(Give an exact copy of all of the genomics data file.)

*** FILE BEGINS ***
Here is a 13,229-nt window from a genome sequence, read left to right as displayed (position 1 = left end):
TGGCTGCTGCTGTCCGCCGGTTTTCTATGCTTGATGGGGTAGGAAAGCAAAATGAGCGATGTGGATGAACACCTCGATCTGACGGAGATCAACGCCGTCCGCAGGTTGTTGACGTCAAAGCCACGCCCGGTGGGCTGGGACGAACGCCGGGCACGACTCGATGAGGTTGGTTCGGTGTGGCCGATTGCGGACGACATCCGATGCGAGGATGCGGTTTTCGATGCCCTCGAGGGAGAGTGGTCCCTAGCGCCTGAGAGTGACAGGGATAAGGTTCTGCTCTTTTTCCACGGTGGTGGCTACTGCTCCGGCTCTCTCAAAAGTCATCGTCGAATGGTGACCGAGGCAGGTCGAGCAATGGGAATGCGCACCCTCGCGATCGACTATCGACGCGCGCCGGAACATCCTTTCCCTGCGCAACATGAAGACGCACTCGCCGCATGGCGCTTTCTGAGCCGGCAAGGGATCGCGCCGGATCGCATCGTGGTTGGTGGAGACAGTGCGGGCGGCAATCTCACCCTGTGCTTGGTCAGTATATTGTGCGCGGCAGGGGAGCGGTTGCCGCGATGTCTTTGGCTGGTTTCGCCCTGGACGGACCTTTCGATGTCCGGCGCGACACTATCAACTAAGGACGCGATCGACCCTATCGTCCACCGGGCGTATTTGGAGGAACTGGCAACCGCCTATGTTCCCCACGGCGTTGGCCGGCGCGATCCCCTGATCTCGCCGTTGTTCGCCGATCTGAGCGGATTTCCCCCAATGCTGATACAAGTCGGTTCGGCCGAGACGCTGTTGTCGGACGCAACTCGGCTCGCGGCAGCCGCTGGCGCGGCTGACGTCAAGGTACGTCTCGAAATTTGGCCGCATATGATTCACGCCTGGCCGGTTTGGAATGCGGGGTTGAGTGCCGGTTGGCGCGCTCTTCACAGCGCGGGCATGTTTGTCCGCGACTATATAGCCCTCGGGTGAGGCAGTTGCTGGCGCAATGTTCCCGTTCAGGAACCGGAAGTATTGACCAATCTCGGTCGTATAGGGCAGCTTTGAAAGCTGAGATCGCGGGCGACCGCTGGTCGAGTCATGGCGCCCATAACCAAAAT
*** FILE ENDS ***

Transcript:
Here is a 13,229-nt window from a genome sequence, read left to right as displayed (position 1 = left end):
TGGCTGCTGCTGTCCGCCGGTTTTCTATGCTTGATGGGGTAGGAAAGCAAAATGAGCGATGTGGATGAACACCTCGATCTGACGGAGATCAACGCCGTCCGCAGGTTGTTGACGTCAAAGCCACGCCCGGTGGGCTGGGACGAACGCCGGGCACGACTCGATGAGGTTGGTTCGGTGTGGCCGATTGCGGACGACATCCGATGCGAGGATGCGGTTTTCGATGCCCTCGAGGGAGAGTGGTCCCTAGCGCCTGAGAGTGACAGGGATAAGGTTCTGCTCTTTTTCCACGGTGGTGGCTACTGCTCCGGCTCTCTCAAAAGTCATCGTCGAATGGTGACCGAGGCAGGTCGAGCAATGGGAATGCGCACCCTCGCGATCGACTATCGACGCGCGCCGGAACATCCTTTCCCTGCGCAACATGAAGACGCACTCGCCGCATGGCGCTTTCTGAGCCGGCAAGGGATCGCGCCGGATCGCATCGTGGTTGGTGGAGACAGTGCGGGCGGCAATCTCACCCTGTGCTTGGTCAGTATATTGTGCGCGGCAGGGGAGCGGTTGCCGCGATGTCTTTGGCTGGTTTCGCCCTGGACGGACCTTTCGATGTCCGGCGCGACACTATCAACTAAGGACGCGATCGACCCTATCGTCCACCGGGCGTATTTGGAGGAACTGGCAACCGCCTATGTTCCCCACGGCGTTGGCCGGCGCGATCCCCTGATCTCGCCGTTGTTCGCCGATCTGAGCGGATTTCCCCCAATGCTGATACAAGTCGGTTCGGCCGAGACGCTGTTGTCGGACGCAACTCGGCTCGCGGCAGCCGCTGGCGCGGCTGACGTCAAGGTACGTCTCGAAATTTGGCCGCATATGATTCACGCCTGGCCGGTTTGGAATGCGGGGTTGAGTGCCGGTTGGCGCGCTCTTCACAGCGCGGGCATGTTTGTCCGCGACTATATAGCCCTCGGGTGAGGCAGTTGCTGGCGCAATGTTCCCGTTCAGGAACCGGAAGTATTGACCAATCTCGGTCGTATAGGGCAGCTTTGAAAGCTGAGATCGCGGGCGACCGCTGGTCGAGTCATGGCGCCCATAACCAAAAT